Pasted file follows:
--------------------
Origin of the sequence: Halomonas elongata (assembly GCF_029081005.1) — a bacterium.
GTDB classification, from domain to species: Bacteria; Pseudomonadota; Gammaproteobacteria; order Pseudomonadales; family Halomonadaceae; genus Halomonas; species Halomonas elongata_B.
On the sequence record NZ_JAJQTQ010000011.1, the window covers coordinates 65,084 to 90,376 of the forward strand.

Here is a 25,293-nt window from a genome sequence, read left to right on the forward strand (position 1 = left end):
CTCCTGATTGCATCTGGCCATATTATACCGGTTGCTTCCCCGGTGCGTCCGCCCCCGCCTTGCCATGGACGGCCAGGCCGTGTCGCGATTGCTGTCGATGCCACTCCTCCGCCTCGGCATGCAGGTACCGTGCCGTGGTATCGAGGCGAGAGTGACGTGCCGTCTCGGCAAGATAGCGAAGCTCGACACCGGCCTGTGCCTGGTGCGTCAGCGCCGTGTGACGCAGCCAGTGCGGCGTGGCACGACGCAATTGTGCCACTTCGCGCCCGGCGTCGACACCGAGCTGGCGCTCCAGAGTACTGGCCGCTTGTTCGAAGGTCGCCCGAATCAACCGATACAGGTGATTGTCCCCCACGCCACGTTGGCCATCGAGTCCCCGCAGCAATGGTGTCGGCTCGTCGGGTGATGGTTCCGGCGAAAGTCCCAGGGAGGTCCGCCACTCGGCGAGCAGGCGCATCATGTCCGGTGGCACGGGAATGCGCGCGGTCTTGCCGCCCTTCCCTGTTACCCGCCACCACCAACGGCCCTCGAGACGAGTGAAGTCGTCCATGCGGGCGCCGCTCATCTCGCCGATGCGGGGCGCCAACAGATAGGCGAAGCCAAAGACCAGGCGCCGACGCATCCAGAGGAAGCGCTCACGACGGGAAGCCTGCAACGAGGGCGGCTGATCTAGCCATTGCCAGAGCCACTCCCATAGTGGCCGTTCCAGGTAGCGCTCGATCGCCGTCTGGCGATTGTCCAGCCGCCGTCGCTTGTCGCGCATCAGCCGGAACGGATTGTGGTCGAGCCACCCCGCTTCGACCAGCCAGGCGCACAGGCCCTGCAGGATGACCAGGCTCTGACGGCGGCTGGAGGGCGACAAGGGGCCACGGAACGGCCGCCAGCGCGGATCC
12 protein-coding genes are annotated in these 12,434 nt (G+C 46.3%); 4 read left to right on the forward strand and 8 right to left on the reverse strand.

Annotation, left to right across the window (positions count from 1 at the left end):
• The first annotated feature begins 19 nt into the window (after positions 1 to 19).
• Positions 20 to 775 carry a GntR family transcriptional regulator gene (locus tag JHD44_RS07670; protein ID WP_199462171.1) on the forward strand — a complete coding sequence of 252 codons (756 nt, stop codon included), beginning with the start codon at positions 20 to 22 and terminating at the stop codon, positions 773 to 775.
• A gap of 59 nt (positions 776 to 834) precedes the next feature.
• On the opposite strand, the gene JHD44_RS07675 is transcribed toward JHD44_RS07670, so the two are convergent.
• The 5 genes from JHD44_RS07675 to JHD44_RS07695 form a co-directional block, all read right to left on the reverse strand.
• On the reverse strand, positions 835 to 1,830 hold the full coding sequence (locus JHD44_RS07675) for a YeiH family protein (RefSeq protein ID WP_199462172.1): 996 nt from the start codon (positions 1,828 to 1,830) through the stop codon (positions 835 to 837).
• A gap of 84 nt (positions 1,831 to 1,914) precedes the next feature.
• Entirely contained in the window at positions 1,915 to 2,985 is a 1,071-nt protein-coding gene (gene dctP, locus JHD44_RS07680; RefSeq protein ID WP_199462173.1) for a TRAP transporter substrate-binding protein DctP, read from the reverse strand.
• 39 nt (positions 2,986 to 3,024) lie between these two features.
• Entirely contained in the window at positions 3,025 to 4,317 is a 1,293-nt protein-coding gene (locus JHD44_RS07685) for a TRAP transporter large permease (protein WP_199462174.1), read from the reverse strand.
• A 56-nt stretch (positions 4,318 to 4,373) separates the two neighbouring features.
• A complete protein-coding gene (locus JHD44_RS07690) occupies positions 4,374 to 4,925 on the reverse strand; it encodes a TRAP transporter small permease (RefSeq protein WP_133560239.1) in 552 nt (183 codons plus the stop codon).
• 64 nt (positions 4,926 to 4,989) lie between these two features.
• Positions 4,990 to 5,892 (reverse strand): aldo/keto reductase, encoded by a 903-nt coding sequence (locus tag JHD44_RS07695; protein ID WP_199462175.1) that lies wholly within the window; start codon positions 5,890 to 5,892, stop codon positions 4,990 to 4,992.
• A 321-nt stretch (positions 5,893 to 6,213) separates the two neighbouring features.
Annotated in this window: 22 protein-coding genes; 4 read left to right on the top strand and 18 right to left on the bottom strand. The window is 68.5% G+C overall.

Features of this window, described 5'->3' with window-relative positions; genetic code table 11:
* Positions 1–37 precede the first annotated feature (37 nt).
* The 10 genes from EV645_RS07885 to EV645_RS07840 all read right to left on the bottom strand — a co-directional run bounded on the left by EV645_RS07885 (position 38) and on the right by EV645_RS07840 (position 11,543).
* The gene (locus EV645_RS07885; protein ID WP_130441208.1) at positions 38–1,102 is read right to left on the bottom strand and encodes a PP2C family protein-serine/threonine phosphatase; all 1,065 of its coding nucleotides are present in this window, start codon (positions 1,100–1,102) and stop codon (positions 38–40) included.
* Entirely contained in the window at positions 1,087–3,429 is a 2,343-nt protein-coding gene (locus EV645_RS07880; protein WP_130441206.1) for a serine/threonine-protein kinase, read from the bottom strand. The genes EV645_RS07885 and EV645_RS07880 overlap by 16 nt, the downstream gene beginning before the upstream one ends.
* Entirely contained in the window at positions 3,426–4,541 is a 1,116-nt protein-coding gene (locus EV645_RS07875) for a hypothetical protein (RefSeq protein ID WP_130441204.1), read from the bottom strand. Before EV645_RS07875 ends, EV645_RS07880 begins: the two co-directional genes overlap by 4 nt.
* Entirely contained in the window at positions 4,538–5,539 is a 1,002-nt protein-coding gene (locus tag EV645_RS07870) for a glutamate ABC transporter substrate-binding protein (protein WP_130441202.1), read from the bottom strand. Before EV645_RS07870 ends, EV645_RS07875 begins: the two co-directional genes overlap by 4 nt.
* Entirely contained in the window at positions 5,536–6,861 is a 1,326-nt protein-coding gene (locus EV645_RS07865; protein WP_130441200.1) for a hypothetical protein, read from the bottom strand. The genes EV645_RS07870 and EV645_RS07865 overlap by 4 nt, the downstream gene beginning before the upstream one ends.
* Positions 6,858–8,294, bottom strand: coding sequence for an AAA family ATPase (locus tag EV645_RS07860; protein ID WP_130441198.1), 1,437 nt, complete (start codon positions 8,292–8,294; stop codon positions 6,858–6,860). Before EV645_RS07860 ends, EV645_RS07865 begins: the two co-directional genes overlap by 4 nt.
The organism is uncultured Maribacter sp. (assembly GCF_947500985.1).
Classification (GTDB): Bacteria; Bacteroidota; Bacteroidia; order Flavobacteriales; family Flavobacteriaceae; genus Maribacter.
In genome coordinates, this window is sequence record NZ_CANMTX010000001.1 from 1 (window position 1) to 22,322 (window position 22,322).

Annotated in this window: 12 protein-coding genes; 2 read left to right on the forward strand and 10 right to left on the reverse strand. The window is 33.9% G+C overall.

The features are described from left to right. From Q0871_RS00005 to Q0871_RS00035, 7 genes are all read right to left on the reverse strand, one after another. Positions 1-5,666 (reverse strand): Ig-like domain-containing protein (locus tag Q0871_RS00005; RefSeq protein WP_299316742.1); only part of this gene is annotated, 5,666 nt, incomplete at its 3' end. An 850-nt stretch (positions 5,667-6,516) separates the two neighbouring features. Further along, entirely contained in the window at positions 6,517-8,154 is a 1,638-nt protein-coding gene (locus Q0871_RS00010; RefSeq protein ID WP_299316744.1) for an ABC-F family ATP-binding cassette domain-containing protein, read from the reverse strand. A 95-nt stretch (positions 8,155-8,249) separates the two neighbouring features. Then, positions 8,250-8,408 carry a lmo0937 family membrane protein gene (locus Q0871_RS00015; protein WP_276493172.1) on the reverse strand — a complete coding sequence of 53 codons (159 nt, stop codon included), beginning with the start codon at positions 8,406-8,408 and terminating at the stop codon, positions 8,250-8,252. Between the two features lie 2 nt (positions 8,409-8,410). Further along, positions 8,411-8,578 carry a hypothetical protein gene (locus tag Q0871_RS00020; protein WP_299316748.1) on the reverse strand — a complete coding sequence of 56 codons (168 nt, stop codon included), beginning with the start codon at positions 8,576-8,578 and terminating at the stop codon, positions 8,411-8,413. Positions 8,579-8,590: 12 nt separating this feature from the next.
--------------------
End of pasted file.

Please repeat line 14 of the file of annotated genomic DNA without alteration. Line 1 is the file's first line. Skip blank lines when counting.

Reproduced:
• A gap of 84 nt (positions 1,831 to 1,914) precedes the next feature.